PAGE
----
Hobbies and common interests values - Another danger alert value. This isn't because there's anything wrong with having things that interest you, develop you as a person, and give you pleasure, while also helping you to connect with people who share these common interests, but there is a huge issue surrounding the sheer weight we give to this value and the assumption that someone who does have shared interests shares other values (a very dangerous and misguided assumption) and also assuming that someone who doesn't share the same interests doesn't share core values, which is another dangerous assumption that rules out people you actually could have had a friendship or romantic relationship with.

Let's be clear - you're not looking to find your doppelganger although if you have been caught short by values and overuse the words 'must' and 'should' and have a type that's not working for you, you likely have been unwittingly looking for your doppelganger or the vision of the 'better you' - all the things you'd like for yourself in another person.

Core values (also known as primary values) are your fixed values that tend to stay in place for a long period of time and tend to endure when other aspects of your life change. They largely represent what is fundamental to your your well-being and ability to live life authentically and happily. To not live these values, would leave you unhappy.

Secondary values are variable and quite reflective of taste and where you're at a particular time, such as hobbies and common interests and appearance. They are nice to have and have their own value in a relationship, but have limited if any any value, if core common values are not present. They can be quite superficial and while they tell you a little about a person, they don't actually tell you very much, whereas core values say a lot about someone's character and direction.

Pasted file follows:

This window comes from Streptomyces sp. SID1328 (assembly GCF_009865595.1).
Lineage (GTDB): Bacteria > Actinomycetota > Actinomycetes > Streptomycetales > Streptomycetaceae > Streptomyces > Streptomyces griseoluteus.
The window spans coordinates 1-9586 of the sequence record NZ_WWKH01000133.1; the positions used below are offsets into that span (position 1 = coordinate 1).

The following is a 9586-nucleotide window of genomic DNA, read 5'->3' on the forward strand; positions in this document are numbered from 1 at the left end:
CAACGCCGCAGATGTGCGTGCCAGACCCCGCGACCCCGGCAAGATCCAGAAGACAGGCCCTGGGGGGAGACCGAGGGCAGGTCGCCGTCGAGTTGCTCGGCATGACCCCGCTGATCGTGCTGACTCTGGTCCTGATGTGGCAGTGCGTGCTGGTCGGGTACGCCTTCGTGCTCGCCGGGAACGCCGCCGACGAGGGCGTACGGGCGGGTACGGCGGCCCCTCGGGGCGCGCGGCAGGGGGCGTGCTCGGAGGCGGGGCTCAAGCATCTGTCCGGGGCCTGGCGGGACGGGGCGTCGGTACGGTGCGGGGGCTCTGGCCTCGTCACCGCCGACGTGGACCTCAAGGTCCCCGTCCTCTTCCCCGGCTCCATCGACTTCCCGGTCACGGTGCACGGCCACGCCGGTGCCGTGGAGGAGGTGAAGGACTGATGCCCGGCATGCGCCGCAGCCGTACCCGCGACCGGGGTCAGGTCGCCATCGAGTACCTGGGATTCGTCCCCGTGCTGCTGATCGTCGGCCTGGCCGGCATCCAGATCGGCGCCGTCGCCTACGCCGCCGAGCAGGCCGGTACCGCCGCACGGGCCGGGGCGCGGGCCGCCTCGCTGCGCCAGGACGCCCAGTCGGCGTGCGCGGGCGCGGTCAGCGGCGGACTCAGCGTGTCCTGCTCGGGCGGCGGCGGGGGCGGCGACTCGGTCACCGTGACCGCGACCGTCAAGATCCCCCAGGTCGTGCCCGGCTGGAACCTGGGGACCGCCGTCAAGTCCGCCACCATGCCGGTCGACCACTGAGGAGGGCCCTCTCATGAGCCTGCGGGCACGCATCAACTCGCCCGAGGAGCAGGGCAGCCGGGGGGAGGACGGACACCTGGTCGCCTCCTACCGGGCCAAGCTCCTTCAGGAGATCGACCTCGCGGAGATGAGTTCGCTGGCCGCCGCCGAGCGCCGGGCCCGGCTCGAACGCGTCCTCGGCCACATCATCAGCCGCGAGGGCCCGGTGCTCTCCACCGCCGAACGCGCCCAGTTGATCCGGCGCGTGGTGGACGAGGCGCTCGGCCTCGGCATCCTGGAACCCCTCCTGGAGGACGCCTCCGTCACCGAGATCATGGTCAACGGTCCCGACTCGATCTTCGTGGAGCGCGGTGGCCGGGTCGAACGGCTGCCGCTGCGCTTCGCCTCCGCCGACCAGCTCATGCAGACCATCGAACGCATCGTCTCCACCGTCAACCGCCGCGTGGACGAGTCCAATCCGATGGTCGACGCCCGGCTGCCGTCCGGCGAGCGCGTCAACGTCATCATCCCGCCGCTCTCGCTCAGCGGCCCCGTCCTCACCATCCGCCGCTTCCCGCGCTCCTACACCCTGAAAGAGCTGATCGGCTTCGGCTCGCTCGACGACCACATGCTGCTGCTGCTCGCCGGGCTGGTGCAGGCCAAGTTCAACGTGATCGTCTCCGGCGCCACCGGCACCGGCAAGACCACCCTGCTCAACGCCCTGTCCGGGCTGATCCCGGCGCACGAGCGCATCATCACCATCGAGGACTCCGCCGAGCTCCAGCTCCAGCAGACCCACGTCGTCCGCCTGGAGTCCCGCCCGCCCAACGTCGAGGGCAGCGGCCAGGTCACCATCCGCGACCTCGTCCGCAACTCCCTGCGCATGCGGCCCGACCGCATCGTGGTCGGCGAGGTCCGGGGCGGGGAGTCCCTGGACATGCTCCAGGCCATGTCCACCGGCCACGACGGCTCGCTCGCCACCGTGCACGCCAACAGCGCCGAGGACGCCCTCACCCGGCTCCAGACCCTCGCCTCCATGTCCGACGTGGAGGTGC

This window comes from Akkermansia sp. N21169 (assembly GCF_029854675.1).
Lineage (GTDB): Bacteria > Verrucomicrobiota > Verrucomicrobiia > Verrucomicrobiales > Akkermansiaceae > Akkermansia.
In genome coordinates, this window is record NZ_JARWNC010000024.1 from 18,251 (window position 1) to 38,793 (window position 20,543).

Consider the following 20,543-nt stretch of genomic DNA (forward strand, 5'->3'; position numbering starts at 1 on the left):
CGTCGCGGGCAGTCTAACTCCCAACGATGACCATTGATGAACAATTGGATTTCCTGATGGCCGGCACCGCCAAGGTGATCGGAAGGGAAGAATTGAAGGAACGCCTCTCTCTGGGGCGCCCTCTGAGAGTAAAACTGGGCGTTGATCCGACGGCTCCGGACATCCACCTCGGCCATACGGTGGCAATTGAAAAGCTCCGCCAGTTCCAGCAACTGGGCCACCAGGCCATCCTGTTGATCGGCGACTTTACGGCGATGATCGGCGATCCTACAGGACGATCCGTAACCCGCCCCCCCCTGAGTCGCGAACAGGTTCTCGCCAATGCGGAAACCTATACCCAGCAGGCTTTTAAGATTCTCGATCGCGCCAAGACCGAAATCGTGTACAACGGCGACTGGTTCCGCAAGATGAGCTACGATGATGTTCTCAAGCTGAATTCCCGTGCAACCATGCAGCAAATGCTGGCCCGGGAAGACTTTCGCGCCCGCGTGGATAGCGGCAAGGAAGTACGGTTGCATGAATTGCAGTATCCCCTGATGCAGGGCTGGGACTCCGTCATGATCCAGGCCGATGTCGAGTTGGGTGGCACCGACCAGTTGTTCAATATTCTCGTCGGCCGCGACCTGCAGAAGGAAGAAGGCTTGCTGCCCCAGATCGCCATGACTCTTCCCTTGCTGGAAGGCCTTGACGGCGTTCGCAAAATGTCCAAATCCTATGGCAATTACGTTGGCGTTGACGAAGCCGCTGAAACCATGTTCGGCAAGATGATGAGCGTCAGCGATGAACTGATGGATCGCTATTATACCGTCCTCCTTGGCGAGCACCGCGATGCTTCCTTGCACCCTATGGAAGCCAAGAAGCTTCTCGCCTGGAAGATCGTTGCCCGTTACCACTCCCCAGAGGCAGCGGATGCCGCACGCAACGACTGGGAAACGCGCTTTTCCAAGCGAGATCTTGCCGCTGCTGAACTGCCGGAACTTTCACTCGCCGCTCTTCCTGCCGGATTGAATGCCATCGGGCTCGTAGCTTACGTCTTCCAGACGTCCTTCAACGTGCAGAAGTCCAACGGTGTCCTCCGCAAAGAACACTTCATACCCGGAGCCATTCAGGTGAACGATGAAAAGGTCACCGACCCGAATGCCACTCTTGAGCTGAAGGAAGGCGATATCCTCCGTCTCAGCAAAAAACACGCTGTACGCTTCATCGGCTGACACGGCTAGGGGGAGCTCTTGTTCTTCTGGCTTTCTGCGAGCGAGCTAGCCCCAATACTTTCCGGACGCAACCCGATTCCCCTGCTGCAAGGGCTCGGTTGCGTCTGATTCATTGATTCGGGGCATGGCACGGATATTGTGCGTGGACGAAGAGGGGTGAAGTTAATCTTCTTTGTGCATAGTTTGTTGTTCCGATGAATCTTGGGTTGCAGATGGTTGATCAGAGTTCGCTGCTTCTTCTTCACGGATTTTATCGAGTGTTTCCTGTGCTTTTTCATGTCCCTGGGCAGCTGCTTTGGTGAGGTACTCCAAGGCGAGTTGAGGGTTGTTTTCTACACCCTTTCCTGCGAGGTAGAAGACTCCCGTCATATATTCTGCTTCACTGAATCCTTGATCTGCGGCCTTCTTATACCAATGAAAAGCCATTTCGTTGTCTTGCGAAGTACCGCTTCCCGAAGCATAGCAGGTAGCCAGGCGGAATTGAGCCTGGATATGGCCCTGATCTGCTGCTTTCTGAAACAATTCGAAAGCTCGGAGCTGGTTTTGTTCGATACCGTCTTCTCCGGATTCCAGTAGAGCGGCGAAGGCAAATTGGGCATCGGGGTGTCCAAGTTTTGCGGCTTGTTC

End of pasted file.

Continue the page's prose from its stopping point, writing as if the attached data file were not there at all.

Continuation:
If you have the secondary values in place but no core values, you'll have a largely superficial life and if you attempt relationships, you'll likely gravitate to people who lack substance, or who you have very surface, vague relationships.

Remember, your values are yours. It doesn't matter what others who have different values do - what matters is what you do with your values.

Your job over the duration of the Build Your Self-Esteem course, is to work out what your values are. Literally get a piece of paper and write them down. Ask yourself the questions above and also sanity check your values and ask yourself why something is important to you and what you think it will mean about you or what you think it will do for your life if you have this value and you meet someone else that does too. Are your ideas around a value realistic or very assumptive? Also make sure that you haven't got blatantly conflicting values - the amount of people who tell me that sex is super-important to them and they can't manage without having it every week even out of a relationship but then they're saying that they want commitment while ending up in lots of casual relationships is astounding.

One simple word: Priorities.